Right to Water in India – Plugging Conceptual and Practical Gaps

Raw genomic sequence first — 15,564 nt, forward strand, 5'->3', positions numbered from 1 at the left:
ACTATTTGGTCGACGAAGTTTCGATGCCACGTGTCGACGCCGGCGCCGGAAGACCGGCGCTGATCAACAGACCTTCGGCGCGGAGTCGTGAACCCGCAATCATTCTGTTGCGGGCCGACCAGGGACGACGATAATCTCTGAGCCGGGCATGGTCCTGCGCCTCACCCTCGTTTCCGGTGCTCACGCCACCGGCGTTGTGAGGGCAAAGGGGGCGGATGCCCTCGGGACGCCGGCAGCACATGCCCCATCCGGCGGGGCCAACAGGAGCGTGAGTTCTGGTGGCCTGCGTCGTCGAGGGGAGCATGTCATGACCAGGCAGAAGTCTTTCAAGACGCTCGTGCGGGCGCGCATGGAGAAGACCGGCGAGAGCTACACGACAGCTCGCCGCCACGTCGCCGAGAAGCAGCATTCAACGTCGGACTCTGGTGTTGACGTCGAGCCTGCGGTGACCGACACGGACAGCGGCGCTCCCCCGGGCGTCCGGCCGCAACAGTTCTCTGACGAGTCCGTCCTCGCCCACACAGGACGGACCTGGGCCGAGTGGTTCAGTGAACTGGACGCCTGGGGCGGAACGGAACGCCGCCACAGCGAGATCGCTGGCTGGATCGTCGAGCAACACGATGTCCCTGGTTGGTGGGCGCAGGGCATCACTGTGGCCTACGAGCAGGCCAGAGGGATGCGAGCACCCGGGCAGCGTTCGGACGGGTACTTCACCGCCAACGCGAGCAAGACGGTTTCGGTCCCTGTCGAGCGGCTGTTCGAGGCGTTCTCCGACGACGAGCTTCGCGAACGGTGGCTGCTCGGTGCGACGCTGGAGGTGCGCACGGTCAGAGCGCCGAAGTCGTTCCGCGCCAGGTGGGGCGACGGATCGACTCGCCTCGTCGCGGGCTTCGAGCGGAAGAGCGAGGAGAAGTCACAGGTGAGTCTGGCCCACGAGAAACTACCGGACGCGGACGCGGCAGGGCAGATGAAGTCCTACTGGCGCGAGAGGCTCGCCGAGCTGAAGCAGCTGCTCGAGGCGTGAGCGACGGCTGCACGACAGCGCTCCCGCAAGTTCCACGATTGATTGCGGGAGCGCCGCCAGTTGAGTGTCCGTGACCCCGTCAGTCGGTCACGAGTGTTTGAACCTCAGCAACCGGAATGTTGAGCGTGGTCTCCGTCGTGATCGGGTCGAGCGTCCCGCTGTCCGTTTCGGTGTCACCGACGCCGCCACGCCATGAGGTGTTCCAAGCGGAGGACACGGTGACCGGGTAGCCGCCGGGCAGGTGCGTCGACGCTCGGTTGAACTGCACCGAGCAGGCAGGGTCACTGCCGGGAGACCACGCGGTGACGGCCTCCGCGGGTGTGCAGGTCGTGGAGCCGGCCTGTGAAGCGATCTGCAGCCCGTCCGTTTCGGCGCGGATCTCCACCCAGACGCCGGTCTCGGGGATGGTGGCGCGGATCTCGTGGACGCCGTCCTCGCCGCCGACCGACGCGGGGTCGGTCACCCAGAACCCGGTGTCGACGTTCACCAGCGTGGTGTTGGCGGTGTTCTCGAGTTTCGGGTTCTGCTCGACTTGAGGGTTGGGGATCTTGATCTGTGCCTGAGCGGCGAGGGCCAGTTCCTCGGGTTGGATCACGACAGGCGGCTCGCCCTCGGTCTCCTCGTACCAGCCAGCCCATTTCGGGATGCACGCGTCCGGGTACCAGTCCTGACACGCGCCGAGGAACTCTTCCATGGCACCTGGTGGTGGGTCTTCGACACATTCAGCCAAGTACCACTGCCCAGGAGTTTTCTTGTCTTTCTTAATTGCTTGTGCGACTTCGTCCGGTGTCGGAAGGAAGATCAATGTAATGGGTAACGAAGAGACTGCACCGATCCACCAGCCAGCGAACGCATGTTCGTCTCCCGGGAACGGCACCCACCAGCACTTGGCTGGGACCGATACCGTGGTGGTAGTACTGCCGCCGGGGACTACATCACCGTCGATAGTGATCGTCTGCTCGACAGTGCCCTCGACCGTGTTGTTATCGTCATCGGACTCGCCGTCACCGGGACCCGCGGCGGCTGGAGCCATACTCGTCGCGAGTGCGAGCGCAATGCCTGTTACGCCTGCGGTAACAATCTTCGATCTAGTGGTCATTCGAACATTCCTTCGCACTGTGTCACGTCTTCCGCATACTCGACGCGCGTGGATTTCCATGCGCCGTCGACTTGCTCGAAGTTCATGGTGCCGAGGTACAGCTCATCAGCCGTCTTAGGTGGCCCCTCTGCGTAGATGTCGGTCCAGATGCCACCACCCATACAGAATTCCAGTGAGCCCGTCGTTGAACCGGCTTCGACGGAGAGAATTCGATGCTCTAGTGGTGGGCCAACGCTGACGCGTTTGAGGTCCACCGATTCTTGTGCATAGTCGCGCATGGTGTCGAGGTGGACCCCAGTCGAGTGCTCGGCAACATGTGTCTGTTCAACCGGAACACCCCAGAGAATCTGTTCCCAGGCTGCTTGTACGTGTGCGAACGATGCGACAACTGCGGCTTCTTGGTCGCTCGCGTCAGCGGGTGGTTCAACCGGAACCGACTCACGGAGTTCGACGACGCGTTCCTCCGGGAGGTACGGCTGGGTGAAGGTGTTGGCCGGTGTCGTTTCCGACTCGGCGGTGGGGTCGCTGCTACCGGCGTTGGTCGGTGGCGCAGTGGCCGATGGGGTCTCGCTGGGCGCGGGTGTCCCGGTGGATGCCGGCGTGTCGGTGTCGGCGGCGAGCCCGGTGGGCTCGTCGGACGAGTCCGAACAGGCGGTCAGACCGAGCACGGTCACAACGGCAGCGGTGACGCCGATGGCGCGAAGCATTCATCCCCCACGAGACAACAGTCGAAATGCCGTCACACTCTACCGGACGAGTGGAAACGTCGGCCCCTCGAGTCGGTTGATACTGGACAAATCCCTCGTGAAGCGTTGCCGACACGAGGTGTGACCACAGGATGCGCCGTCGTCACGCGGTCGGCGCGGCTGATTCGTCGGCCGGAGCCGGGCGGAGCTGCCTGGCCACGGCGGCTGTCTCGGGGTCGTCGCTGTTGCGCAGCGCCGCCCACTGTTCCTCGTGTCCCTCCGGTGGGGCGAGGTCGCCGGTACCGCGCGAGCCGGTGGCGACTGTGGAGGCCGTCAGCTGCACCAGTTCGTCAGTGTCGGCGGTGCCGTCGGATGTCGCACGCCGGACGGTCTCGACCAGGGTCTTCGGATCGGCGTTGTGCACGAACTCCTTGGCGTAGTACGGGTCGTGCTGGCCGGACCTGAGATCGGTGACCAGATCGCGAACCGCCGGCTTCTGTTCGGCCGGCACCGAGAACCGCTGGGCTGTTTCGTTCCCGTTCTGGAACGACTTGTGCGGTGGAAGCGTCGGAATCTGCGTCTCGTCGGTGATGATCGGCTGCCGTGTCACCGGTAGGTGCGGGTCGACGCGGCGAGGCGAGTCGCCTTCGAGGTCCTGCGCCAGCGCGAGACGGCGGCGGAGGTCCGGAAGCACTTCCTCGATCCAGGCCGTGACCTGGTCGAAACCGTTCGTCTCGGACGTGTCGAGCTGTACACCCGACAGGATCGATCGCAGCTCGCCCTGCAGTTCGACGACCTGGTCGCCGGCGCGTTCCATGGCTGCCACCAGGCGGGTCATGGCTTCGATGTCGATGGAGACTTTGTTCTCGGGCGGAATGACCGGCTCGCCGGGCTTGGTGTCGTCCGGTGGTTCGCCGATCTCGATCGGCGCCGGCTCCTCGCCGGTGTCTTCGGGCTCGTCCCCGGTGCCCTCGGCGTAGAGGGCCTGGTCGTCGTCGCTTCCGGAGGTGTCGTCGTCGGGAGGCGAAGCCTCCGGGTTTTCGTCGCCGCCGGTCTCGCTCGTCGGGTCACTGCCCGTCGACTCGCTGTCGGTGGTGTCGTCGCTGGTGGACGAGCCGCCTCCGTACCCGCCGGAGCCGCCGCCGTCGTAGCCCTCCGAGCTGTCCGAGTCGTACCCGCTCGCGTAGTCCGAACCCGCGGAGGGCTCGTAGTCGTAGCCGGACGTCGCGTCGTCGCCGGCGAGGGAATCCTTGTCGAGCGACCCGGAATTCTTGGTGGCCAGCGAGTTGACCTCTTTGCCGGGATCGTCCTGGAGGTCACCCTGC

This article examines the content of the human right to water. It starts from the premise that the right is firmly anchored in international and national law. It thus moves beyond debates concerning either the existence or the legal status of the right in favour of a more in-depth discussion of its content. It focuses on India, a country where the right is well entrenched at a broad level but where the actual content of the right is not well defined in legal instruments. It considers some of the aspects of the right that are most critical at this juncture from a policy perspective, including the need to ensure that the universality of the right in theory is matched by universal realisation, the need for the core content of the right to be provided by the state and the need to recognise the right as including a free water component if it is to make a difference for the overwhelming majority of poor people.